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2.
Nature ; 595(7868): 565-571, 2021 07.
Article in English | MEDLINE | ID: covidwho-1275939

ABSTRACT

Although SARS-CoV-2 primarily targets the respiratory system, patients with and survivors of COVID-19 can suffer neurological symptoms1-3. However, an unbiased understanding of the cellular and molecular processes that are affected in the brains of patients with COVID-19 is missing. Here we profile 65,309 single-nucleus transcriptomes from 30 frontal cortex and choroid plexus samples across 14 control individuals (including 1 patient with terminal influenza) and 8 patients with COVID-19. Although our systematic analysis yields no molecular traces of SARS-CoV-2 in the brain, we observe broad cellular perturbations indicating that barrier cells of the choroid plexus sense and relay peripheral inflammation into the brain and show that peripheral T cells infiltrate the parenchyma. We discover microglia and astrocyte subpopulations associated with COVID-19 that share features with pathological cell states that have previously been reported in human neurodegenerative disease4-6. Synaptic signalling of upper-layer excitatory neurons-which are evolutionarily expanded in humans7 and linked to cognitive function8-is preferentially affected in COVID-19. Across cell types, perturbations associated with COVID-19 overlap with those found in chronic brain disorders and reside in genetic variants associated with cognition, schizophrenia and depression. Our findings and public dataset provide a molecular framework to understand current observations of COVID-19-related neurological disease, and any such disease that may emerge at a later date.


Subject(s)
Astrocytes/pathology , Brain/pathology , COVID-19/diagnosis , COVID-19/pathology , Choroid Plexus/pathology , Microglia/pathology , Neurons/pathology , Aged , Aged, 80 and over , Brain/metabolism , Brain/physiopathology , Brain/virology , COVID-19/genetics , COVID-19/physiopathology , Cell Nucleus/genetics , Choroid Plexus/metabolism , Choroid Plexus/physiopathology , Choroid Plexus/virology , Female , Humans , Inflammation/virology , Male , Middle Aged , SARS-CoV-2/growth & development , SARS-CoV-2/pathogenicity , Single-Cell Analysis , Transcriptome , Virus Replication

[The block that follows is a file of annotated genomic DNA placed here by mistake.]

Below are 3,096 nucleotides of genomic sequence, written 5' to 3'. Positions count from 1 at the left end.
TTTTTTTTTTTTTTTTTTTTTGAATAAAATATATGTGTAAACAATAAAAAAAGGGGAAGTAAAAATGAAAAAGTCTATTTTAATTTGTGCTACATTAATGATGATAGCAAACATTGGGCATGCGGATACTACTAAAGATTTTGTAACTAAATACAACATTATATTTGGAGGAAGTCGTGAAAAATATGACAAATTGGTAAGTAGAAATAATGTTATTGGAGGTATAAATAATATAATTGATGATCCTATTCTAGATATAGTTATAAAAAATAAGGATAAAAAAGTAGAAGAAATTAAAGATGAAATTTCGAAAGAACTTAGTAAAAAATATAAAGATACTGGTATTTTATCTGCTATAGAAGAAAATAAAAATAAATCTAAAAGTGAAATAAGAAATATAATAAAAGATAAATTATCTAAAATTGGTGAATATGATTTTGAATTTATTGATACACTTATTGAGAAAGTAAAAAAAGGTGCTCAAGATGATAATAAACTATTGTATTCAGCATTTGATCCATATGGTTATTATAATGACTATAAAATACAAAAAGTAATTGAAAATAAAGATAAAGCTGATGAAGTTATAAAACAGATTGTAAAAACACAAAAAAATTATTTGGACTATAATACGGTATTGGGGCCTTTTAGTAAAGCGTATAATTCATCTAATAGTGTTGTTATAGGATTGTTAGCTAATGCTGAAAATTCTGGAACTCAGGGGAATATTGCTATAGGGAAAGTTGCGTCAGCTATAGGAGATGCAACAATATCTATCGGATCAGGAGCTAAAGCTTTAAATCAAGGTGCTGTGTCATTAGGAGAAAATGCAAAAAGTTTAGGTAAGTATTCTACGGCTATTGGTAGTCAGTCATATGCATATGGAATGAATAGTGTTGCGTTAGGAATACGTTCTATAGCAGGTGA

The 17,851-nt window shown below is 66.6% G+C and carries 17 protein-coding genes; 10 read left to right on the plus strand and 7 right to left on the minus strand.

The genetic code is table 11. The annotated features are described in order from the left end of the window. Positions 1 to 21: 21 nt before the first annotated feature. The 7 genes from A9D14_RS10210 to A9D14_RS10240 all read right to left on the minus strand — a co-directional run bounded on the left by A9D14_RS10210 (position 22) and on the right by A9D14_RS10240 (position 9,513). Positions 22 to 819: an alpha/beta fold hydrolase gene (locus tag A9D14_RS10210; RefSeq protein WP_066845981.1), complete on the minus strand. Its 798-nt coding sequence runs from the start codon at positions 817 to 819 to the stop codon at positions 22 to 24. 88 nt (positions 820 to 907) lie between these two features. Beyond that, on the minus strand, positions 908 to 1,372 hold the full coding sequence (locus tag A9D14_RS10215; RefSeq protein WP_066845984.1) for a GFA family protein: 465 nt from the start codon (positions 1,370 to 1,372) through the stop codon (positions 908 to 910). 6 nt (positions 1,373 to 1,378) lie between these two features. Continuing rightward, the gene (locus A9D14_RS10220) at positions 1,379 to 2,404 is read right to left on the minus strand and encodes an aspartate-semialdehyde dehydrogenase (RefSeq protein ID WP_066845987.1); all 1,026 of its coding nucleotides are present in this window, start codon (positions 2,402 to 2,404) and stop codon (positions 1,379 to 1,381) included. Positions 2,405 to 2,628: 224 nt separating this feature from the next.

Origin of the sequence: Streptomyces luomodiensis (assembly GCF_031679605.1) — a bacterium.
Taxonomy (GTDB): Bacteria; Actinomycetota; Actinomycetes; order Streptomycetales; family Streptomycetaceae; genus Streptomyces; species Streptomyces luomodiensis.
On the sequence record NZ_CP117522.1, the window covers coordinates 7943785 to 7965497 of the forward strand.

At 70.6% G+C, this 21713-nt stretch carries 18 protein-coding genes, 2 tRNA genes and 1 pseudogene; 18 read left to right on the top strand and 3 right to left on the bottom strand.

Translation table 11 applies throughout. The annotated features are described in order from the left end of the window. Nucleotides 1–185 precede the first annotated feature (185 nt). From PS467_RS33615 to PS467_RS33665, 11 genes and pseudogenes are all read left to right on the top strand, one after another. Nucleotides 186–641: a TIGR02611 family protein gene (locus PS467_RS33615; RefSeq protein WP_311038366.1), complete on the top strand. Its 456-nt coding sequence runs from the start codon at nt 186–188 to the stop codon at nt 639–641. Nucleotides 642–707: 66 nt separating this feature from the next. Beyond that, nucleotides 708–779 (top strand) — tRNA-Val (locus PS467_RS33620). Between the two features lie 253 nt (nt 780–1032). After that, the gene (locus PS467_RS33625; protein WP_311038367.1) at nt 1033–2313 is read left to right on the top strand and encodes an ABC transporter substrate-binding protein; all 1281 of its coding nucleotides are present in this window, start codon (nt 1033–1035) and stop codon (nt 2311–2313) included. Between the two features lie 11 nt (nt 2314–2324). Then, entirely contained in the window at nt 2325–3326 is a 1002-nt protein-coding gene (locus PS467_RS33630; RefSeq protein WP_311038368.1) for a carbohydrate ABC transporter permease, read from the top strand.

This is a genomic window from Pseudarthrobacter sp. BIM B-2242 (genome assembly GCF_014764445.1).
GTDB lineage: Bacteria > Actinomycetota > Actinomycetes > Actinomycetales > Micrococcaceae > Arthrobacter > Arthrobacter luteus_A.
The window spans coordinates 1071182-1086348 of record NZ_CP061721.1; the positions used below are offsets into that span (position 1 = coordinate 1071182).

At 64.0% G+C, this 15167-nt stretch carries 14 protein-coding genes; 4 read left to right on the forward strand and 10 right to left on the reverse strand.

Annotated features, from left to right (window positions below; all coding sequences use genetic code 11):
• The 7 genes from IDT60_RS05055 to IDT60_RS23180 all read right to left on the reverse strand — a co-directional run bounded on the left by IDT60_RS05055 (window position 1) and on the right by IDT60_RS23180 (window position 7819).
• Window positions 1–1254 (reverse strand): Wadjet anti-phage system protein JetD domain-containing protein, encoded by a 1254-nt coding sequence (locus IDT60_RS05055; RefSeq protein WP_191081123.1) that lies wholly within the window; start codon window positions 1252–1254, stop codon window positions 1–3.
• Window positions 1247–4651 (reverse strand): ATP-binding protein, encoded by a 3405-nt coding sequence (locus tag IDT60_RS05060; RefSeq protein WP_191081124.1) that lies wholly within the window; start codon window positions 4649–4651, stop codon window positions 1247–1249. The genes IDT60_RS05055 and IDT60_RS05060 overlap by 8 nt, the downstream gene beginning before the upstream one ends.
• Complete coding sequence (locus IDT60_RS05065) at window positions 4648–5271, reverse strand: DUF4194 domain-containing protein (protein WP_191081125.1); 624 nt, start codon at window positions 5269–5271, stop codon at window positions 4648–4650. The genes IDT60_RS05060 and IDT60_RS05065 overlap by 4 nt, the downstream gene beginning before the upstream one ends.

3.
Nat Neurosci ; 24(2): 168-175, 2021 02.
Article in English | MEDLINE | ID: covidwho-1060446

ABSTRACT

The newly identified severe acute respiratory syndrome coronavirus 2 (SARS-CoV-2) causes COVID-19, a pandemic respiratory disease. Moreover, thromboembolic events throughout the body, including in the CNS, have been described. Given the neurological symptoms observed in a large majority of individuals with COVID-19, SARS-CoV-2 penetrance of the CNS is likely. By various means, we demonstrate the presence of SARS-CoV-2 RNA and protein in anatomically distinct regions of the nasopharynx and brain. Furthermore, we describe the morphological changes associated with infection such as thromboembolic ischemic infarction of the CNS and present evidence of SARS-CoV-2 neurotropism. SARS-CoV-2 can enter the nervous system by crossing the neural-mucosal interface in olfactory mucosa, exploiting the close vicinity of olfactory mucosal, endothelial and nervous tissue, including delicate olfactory and sensory nerve endings. Subsequently, SARS-CoV-2 appears to follow neuroanatomical structures, penetrating defined neuroanatomical areas including the primary respiratory and cardiovascular control center in the medulla oblongata.


Subject(s)
Brain/virology , COVID-19/virology , Olfactory Mucosa/virology , SARS-CoV-2/pathogenicity , Central Nervous System , Humans , RNA, Viral/genetics , Smell/physiology , Virus Internalization
4.
Nat Neurosci ; 24(2): 168-175, 2021 02.
Article in English | MEDLINE | ID: covidwho-952133

ABSTRACT

The newly identified severe acute respiratory syndrome coronavirus 2 (SARS-CoV-2) causes COVID-19, a pandemic respiratory disease. Moreover, thromboembolic events throughout the body, including in the CNS, have been described. Given the neurological symptoms observed in a large majority of individuals with COVID-19, SARS-CoV-2 penetrance of the CNS is likely. By various means, we demonstrate the presence of SARS-CoV-2 RNA and protein in anatomically distinct regions of the nasopharynx and brain. Furthermore, we describe the morphological changes associated with infection such as thromboembolic ischemic infarction of the CNS and present evidence of SARS-CoV-2 neurotropism. SARS-CoV-2 can enter the nervous system by crossing the neural-mucosal interface in olfactory mucosa, exploiting the close vicinity of olfactory mucosal, endothelial and nervous tissue, including delicate olfactory and sensory nerve endings. Subsequently, SARS-CoV-2 appears to follow neuroanatomical structures, penetrating defined neuroanatomical areas including the primary respiratory and cardiovascular control center in the medulla oblongata.


Subject(s)
Brain/virology , COVID-19/virology , Olfactory Mucosa/virology , SARS-CoV-2/pathogenicity , Central Nervous System , Humans , RNA, Viral/genetics , Smell/physiology , Virus Internalization
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